In 1982, the old 13th District was slightly re-drawn and re-numbered as the 5th district. The new lines stretched in a narrow band around the edge of the northern-half of the state, all the way from Hunterdon County to Bergen County. This new seat was represented by Republican Marge Roukema, who’d been serving in the House since 1980.
The territory of the old 5th District, meanwhile, was redrawn into a more expansive district that was re-named District 12. It included Somerset and Morris counties, as well as portions of Sussex and Warren counties. With Millicent Fenwick running for the open Senate seat that year against Frank Lautenberg, incumbent Congressman Jim Courter opted to run in the new 12th district, rather than the newly drawn 5th district. (Even though the new 5th technically included more of his original territory).
The southern portions of the modern-day 7th were included in an old district, also numbered NJ-07, that included the western parts of Union and Middlesex counties. (These were the Republican portions of those counties.) The district elected Matt Rinaldo, a Republican who had represented the old 12th from 1975-1981, to represent it in Congress.
1984-1990 – A mid-decade map
By 1984, New Jersey had completed mid-decade redistricting. The old 5th district, which wrapped around the northern-half of the state like a band, had been re-drawn to make it more compact. The new fifth was drawn only to include the northern-most portions of the state: Sussex, Passaic, and Bergen counties. This meant it was no longer in the same region as the modern day 7th.
Jim Courter’s 12th district was expanded into Hunterdon and Warren counties to take on some of his old territory that had been removed from the new 5th district by the mid-decade redistricting. Rinaldo’s 7th district was also changed significantly. It was moved further north, into Somerset and Union counties, and was made more compact. All three incumbents held the newly drawn seats.
The mid-decade lines remained the same until the next redistricting cycle. The only change was in 1990, when Jim Courter retired after his landslide loss in the 1989 Gubernatorial Election against Jim Florio by a 61-37% margin. His seat was held for the Republicans easily by State Senator Dick Zimmer.
1992-2000 – The Current Design begins to take shape
In 1992 redistricting, the 12th district was redrawn to remove much of Warren and Somerset Counties. The new seat was now extended further South into Mercer, Monmouth, and South Middlesex counties. Incumbent Republican Dick Zimmer was re-elected easily.
The 7th district was only altered slightly, and its overall boundaries remained the same. Congressman Rinaldo retired in 1992, and State Assemblyman Bob Franks won the seat by 10%. Republicans still maintained their dominance in this region of North Jersey.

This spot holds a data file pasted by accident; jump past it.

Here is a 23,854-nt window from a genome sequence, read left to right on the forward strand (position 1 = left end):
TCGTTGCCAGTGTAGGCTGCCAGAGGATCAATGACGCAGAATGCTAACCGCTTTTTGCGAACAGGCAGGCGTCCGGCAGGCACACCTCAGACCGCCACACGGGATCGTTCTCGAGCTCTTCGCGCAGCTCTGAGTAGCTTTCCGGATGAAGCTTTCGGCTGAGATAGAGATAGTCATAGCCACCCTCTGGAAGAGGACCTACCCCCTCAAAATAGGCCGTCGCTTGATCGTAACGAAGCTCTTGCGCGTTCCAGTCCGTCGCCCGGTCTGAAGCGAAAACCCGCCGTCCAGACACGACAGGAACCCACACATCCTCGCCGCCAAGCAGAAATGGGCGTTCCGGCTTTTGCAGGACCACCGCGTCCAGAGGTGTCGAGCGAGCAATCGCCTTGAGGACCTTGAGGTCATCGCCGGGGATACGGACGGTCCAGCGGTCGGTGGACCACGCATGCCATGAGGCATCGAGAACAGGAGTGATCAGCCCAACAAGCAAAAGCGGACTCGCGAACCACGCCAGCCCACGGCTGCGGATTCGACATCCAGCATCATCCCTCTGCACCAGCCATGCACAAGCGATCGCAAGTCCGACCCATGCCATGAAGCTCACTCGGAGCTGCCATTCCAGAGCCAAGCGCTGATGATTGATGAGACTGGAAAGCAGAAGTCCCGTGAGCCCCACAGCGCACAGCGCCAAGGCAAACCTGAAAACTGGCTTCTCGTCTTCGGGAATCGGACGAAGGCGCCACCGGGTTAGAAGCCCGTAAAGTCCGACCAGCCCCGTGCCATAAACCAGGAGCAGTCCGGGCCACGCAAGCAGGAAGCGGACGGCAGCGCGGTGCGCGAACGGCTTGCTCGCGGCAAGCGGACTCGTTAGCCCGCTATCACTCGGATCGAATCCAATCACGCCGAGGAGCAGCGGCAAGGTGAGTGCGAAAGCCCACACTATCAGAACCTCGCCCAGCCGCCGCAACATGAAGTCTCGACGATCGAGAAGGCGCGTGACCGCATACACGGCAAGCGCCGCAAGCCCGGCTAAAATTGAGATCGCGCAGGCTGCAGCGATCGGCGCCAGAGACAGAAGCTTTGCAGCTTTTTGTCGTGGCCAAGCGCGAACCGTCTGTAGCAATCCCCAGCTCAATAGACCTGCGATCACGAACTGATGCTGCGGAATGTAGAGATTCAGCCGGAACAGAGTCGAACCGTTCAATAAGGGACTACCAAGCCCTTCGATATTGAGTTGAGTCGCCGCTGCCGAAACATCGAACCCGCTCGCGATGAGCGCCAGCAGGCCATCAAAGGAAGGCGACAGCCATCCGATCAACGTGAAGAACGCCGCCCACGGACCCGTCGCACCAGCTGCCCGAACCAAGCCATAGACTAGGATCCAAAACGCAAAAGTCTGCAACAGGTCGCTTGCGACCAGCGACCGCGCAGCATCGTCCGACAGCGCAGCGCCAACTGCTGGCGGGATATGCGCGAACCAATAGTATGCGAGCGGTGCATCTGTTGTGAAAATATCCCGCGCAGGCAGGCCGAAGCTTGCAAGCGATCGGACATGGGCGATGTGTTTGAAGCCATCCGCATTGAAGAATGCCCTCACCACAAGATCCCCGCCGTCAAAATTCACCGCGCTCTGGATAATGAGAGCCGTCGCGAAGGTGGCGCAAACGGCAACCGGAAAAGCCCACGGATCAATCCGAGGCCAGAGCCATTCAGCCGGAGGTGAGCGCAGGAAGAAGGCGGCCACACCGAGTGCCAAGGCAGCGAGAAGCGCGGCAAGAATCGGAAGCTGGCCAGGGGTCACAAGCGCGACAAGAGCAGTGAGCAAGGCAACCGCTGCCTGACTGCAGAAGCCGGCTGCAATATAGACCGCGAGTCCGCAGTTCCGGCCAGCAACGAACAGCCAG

In 1996, New Jersey-12 Congressman Dick Zimmer ran for U.S. Senate and Republican Mike Pappas held the seat for the Republicans, albeit by a narrower margin. Pappas, who was a relative outsider, had defeated establishment candidates State Senator John Bennett and State Assemblyman Leonard Lance in the primary by a 38-34-26% margin. Lance went on to represent the modern NJ-07 from 2009-2019 after the retirement of Congressman Mike Ferguson.
Congressman Pappas initially appeared to be on track for a long and prosperous career in Washington, but the political tides quickly changed following a career-ending gaffe. During the Clinton impeachment, national Republicans encouraged Pappas to take the floor to sing a new farcical poem “Twinkle twinkle Kenneth Starr”. This ploy backfired and quickly destroyed the credibility of Congressman Pappas. He struggled to win re-election in 1998 and ended up narrowly losing to Democrat Rush Holt by 2.8% in November.
Holt couldn’t take his new seat for granted though, and he quickly became one of the most vulnerable Congressional Democrats of the 2000 cycle. That year, Holt faced off against Former Congressman Dick Zimmer. Holt won by a 0.22% margin – roughly 48.7-48.5%. This election was the closest House race in New Jersey since the 1956 race in NJ-13 where incumbent Democratic Congressman Alfred Sieminski defeated Republican Norman Roth by just 57 votes – 0.05%; the 2000 race here remains the closest New Jersey House race to date. This was the critical test for Congressman Holt, and he passed. He never faced a truly competitive race again before his 2014 retirement (though 2010 was somewhat competitive).
2000 also brought change in New Jersey’s old 7th District, where incumbent Republican Bob Franks retired to run for the U.S. Senate. Franks came very close to winning the seat, but narrowly lost to Jon Corzine (who had run a brilliant campaign) by a 50.1-47.1% margin. The 7th was a fairly Republican seat, so naturally a vacancy opened up a large Republican primary field. Mike Ferguson, who was a pro-school choice advocate, defeated Mr. Tom Kean Jr, State Assemblyman Joel Weingarten, and (interestingly enough) Mr. Pat Morrisey (who later went on to be West Virginia’s Attorney General, and the 2018 Republican Senate nominee against incumbent Democrat Joe Manchin.) Ferguson won by a 40.6-27.8-23-8.6% margin. (Ferguson, Kean, Weingarten, Morrisey).
2002-2010 – The roots of the modern 7th come to be